Year over year, employees are earning—and taking—more and more time off, much of that during the prime summer vacation months. With more people stepping out of the office from May through September than ever before, how do you ensure that you’re still meeting your goals in spite of the summer PTO rush? We have a few quick tips to help you keep your business humming all season long.
Above all, it’s important to have a clear and easy-to-manage PTO system, whether you opt for paper or a program to approve and log employee time off. Also make sure that your policies are communicated clearly to employees. How long in advance should people request summer PTO—days, weeks, months? How do team members and admins know when requests are submitted and approved? How are employee PTO limits updated? Nothing will frustrate you and your team more during this vacation period than having to chase people down to know who’s taking time off when.
While HR has a bird’s-eye view on who’s taking time off as a whole, it’s just as important for individual managers to have the necessary tools and visibility to ensure that they have adequate coverage while team members are taking summer PTO. Any system that centralizes time off requests for admins, managers and employees will be far favorable to scattered spreadsheets, and asking that managers filter their team’s requests lessens the burden on HR to double-check that Is are dotted and Ts are crossed.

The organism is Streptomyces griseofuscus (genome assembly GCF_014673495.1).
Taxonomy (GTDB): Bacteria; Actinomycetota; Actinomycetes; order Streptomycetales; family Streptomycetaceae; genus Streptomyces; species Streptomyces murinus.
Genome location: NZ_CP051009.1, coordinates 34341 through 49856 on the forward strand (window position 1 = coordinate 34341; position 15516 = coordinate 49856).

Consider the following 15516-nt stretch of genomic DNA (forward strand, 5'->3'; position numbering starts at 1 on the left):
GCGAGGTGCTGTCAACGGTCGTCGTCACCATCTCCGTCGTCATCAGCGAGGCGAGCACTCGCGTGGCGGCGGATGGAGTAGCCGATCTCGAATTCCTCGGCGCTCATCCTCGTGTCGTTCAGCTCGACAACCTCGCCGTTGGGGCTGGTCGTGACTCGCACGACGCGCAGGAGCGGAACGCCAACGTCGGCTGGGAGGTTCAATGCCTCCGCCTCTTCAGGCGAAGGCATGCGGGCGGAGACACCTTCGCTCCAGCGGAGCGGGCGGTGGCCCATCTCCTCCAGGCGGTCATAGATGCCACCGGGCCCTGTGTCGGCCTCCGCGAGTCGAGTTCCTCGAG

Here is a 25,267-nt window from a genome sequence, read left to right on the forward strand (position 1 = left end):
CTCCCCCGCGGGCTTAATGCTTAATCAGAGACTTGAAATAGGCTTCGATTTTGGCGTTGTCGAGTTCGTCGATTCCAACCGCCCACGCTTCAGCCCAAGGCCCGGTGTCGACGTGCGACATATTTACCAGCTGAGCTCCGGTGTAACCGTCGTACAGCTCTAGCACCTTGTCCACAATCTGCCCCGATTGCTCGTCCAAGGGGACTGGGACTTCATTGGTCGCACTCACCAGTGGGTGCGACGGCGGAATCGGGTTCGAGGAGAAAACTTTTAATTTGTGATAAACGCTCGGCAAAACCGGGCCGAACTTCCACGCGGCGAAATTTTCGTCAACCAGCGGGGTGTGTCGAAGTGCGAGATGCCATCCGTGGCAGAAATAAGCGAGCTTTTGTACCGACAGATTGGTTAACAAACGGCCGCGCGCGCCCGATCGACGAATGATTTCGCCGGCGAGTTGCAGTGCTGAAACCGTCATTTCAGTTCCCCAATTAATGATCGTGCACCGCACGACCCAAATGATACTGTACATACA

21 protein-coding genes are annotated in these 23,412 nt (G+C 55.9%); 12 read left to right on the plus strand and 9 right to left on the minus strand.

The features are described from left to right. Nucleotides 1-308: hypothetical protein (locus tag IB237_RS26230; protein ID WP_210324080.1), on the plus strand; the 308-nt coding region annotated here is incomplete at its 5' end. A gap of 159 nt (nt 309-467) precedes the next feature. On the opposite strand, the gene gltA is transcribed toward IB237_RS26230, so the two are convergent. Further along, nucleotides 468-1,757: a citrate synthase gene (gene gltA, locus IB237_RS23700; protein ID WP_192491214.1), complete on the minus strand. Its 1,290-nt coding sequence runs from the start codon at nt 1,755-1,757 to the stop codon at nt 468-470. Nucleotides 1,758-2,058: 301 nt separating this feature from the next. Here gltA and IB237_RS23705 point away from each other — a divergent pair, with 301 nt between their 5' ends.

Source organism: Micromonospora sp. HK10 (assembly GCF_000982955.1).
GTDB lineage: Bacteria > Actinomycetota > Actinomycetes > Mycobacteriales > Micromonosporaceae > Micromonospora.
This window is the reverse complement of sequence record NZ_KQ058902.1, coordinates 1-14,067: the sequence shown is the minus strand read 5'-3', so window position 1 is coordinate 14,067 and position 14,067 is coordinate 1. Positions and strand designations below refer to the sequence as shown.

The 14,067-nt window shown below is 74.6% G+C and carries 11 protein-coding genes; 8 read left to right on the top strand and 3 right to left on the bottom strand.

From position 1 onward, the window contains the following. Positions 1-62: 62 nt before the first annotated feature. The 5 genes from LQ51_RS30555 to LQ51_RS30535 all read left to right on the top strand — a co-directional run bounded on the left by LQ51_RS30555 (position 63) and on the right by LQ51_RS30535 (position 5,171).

From Memorial Day through Labor Day, it can help productivity to relax office policies for those not taking summer PTO. Bring in breakfasts and treat teams to group lunches. Many teams organize summer offsites or company events like picnics and potlucks during this time, too. HR and company leadership can implement flexible Fridays to give employees something extra to work towards during the rest of the week, whether it means leaving after lunch a few Fridays during the summer or completely cutting out a couple. An added benefit to company-created long weekends? You can guide when employees schedule days off by offering free days that don’t eat into PTO limits.
When you’re working with teams that must clock hours rather than measure progress in projects, time off can get a bit stickier. If you don’t already have a strong time tracking program in place, implementing one will save you tremendous scheduling stress. Encourage employees to sort out scheduling patches themselves first so that everyone can have maximum vacation time with friends and family.
If need be, managers should set clear expectations around project-based work and make sure that employees leave behind specific instructions for teammates doing fill-in work, with all necessary files and contacts to meet deadlines. Have teammates working from home? Ensure you have the proper infrastructure to handle remote working, like video conference tools, and give team members the proper permissions and access to use these programs.